"Steven Pavlos Holmes offers a rich, refreshing, and much-needed collection of personal responses to climate change. Though the volume is slender, its selections of poetry and prosewritten over the past ten years by a variety of mostly lesserknown authorsprovide a tonal and emotional diversity that makes the collection accessible."
"One puts down this book with a real sense of hope for the future. It is also a book worth dipping into from time to time, yielding enough variety to sustain a rereading, enough urgency in its many voices to remind us why we need to act, and enough wisdom in its insights to persuade us that we can each make a difference."
GREEN LETTERS: STUDIES IN ECOCRITICISM
"Amidst the current deluge of statistics about global warming, this book provides a refreshing look at how individuals are affected. This is a beautiful book to keep near, open at random, and share the words of gifted writers as they prepare for the coming changes."
"Holmes, a scholar in environmental humanities, has assembled a rich, varied collection of personal accounts and poems...An artistic and intimate approach to the problem that humanizes our concerns."
"Steven Holmes has gathered compelling testimonies about the ways our earthly home is changing in the short space of our own lifetimes. They beg us to pay attention and act. We are wise to heed these passionate voices.”
CHIP WARD, author of Hope's Horizon
"These earnest and heartfelt poems, essays, and imaginings change our discourse from data to personal testimony, channeling ‘care and concern.’ Maybe, just maybe, these authors who call us to ‘unheroic’ action ‘on life’s behalf’ will steer us away from tragedy and chaos. ‘Emerging from denial is like moving from blindness to light.’ As the refrain from one writer puts it, ‘Good Lord! Good luck!'"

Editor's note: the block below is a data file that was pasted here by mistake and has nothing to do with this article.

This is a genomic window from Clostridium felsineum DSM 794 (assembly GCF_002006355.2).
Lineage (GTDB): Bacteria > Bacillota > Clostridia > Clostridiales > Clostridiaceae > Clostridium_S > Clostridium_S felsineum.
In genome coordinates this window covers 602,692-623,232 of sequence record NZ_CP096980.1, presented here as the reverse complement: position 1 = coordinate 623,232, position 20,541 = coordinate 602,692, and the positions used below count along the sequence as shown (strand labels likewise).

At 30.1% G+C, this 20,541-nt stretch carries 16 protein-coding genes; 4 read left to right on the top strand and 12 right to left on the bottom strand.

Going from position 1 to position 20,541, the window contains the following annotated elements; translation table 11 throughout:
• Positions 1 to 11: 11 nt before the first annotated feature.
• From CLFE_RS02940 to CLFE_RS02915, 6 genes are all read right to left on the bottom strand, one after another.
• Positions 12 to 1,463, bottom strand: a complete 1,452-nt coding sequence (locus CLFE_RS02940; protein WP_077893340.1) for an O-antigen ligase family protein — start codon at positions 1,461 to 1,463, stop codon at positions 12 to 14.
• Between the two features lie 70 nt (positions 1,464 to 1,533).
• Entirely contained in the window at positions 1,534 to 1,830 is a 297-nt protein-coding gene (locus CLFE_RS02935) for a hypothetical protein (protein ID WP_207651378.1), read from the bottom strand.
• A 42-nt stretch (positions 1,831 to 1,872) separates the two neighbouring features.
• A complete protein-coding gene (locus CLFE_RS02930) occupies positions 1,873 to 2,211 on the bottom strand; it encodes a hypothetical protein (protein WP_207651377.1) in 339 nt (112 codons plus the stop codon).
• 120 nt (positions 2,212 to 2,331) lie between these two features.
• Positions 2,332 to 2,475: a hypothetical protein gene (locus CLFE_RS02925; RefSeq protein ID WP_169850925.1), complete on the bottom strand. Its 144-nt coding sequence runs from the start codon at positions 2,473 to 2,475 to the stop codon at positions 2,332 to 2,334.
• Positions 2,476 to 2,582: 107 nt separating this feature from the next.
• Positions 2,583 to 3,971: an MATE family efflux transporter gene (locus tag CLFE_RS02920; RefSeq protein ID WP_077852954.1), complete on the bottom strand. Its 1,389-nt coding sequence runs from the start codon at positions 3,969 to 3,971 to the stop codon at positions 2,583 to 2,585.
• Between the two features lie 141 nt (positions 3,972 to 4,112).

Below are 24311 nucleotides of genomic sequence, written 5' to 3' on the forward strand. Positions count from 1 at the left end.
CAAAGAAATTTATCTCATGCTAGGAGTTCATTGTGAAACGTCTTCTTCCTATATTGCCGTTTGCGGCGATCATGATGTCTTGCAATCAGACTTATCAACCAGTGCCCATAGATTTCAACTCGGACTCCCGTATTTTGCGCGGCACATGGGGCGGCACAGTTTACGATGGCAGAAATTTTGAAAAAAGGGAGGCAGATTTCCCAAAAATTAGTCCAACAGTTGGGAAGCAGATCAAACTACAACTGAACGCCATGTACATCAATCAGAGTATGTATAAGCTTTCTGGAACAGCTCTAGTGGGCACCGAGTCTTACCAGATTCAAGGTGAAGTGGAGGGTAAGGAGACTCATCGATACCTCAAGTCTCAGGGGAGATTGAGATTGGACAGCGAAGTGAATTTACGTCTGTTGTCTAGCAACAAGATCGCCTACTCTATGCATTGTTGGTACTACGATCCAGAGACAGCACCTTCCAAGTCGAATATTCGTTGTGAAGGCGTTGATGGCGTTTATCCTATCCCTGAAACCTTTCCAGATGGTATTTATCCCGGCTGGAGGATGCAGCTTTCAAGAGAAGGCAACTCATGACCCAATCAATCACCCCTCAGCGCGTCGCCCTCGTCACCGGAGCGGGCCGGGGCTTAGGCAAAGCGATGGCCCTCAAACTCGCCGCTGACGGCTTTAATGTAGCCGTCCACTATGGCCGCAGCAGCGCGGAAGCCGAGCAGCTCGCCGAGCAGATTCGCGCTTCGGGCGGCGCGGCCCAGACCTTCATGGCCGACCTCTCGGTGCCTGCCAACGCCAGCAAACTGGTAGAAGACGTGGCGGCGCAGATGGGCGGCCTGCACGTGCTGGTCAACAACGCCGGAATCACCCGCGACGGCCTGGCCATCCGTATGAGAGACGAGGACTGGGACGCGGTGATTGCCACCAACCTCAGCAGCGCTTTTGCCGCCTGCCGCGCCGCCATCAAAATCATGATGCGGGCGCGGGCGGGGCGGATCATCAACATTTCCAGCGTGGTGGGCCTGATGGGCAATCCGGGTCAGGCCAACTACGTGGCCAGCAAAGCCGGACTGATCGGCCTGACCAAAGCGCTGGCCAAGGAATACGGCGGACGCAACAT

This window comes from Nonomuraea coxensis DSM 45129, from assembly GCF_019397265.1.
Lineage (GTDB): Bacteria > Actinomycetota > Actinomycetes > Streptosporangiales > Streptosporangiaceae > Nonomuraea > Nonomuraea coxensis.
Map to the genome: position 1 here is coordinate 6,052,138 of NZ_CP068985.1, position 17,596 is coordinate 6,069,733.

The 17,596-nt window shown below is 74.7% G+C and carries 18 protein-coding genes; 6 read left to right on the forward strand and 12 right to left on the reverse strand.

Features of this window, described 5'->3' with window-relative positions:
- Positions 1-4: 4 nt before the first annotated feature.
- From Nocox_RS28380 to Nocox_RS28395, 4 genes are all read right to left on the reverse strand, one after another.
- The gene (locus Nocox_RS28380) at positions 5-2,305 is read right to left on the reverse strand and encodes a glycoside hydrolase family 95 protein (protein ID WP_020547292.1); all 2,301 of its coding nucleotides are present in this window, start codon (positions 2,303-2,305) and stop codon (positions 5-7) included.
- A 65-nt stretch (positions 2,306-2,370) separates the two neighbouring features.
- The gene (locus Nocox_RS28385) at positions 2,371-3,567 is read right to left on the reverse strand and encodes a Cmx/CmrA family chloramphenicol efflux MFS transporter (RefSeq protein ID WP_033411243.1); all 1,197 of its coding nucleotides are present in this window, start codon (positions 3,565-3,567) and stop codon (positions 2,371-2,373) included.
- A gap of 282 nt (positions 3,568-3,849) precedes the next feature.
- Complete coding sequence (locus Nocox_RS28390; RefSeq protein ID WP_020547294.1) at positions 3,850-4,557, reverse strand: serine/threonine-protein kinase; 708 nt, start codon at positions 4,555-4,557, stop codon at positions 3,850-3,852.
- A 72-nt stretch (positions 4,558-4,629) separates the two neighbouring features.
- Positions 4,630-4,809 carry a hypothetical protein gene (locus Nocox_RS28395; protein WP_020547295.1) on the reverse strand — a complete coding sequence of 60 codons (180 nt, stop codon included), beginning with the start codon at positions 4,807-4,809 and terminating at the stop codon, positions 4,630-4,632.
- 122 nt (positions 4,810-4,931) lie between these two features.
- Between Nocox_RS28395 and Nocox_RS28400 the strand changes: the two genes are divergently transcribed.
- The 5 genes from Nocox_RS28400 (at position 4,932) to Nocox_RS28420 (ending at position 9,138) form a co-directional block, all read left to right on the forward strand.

STEPHEN TRIMBLE, author of Bargaining for Eden: The Fight for the Last Open Spaces in America
" Facing the Change shares the stories of some of the many people in the US and the world who are already witnessing climate change here and now. They are giving us early warning signs; it's up to all of us to act now."
MAE BOEVE, executive director of 350.org
" Facing the Change registers the impact of climate destabilization, not only on the sky above us and the earth beneath our feet, but also within our hearts. The voices in this eloquent and original book convey the dread and grief, the anger, but also the experiences of love and community that are intensified by the defining ecological challenge of our time."
JOHN ELDER, author of Reading the Mountains of Home , editor of The Norton Book of Nature
"These eloquent stories, essays, and poems by scores of 'emotional and cultural first responders' to the effects of climate change are sure to deliver a powerful wake-up call to anyone who has supposed that nothing an individual person can say or do will affect this impending disaster."
LAWRENCE BUELL, author of The Environmental Imagination
"...the contributors to Facing the Change have begun to reveal the experiential heart of a planetary process. This is a truly important project."
SCOTT SLOVIC, editor of ISLE: Interdisciplinary Studies in Literature and Environment
|Publisher:||Torrey House Press|
|Product dimensions:||5.20(w) x 7.90(h) x 0.60(d)|
About the Author